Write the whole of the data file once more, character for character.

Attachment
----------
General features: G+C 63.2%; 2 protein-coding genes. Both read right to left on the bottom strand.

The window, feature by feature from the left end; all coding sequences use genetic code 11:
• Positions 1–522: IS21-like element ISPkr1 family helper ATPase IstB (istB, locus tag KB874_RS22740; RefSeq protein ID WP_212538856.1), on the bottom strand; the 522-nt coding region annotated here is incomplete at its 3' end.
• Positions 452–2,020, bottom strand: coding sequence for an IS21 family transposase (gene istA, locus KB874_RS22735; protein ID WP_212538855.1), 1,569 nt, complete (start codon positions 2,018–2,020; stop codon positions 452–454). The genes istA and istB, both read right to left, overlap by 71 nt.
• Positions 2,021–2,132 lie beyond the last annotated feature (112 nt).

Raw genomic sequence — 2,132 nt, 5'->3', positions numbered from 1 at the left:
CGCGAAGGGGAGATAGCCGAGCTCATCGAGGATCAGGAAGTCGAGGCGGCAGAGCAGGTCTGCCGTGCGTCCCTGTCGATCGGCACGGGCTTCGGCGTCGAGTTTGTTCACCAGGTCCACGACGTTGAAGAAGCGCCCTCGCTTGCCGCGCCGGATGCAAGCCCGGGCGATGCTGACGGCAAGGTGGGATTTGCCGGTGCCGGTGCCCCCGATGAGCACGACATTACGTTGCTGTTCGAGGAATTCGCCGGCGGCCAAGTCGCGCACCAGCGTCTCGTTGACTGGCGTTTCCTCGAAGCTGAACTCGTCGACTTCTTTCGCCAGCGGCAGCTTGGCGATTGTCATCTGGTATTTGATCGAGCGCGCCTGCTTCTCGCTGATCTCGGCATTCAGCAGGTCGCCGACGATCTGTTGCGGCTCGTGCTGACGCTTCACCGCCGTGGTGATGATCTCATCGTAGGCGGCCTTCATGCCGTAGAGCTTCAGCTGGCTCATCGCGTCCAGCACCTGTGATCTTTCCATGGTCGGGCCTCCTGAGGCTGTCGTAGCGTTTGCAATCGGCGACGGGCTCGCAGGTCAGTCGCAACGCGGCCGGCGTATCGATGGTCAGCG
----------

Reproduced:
General features: G+C 63.2%; 2 protein-coding genes. Both read right to left on the bottom strand.

The window, feature by feature from the left end; all coding sequences use genetic code 11:
• Positions 1–522: IS21-like element ISPkr1 family helper ATPase IstB (istB, locus tag KB874_RS22740; RefSeq protein ID WP_212538856.1), on the bottom strand; the 522-nt coding region annotated here is incomplete at its 3' end.
• Positions 452–2,020, bottom strand: coding sequence for an IS21 family transposase (gene istA, locus KB874_RS22735; protein ID WP_212538855.1), 1,569 nt, complete (start codon positions 2,018–2,020; stop codon positions 452–454). The genes istA and istB, both read right to left, overlap by 71 nt.
• Positions 2,021–2,132 lie beyond the last annotated feature (112 nt).

Raw genomic sequence — 2,132 nt, 5'->3', positions numbered from 1 at the left:
CGCGAAGGGGAGATAGCCGAGCTCATCGAGGATCAGGAAGTCGAGGCGGCAGAGCAGGTCTGCCGTGCGTCCCTGTCGATCGGCACGGGCTTCGGCGTCGAGTTTGTTCACCAGGTCCACGACGTTGAAGAAGCGCCCTCGCTTGCCGCGCCGGATGCAAGCCCGGGCGATGCTGACGGCAAGGTGGGATTTGCCGGTGCCGGTGCCCCCGATGAGCACGACATTACGTTGCTGTTCGAGGAATTCGCCGGCGGCCAAGTCGCGCACCAGCGTCTCGTTGACTGGCGTTTCCTCGAAGCTGAACTCGTCGACTTCTTTCGCCAGCGGCAGCTTGGCGATTGTCATCTGGTATTTGATCGAGCGCGCCTGCTTCTCGCTGATCTCGGCATTCAGCAGGTCGCCGACGATCTGTTGCGGCTCGTGCTGACGCTTCACCGCCGTGGTGATGATCTCATCGTAGGCGGCCTTCATGCCGTAGAGCTTCAGCTGGCTCATCGCGTCCAGCACCTGTGATCTTTCCATGGTCGGGCCTCCTGAGGCTGTCGTAGCGTTTGCAATCGGCGACGGGCTCGCAGGTCAGTCGCAACGCGGCCGGCGTATCGATGGTCAGCG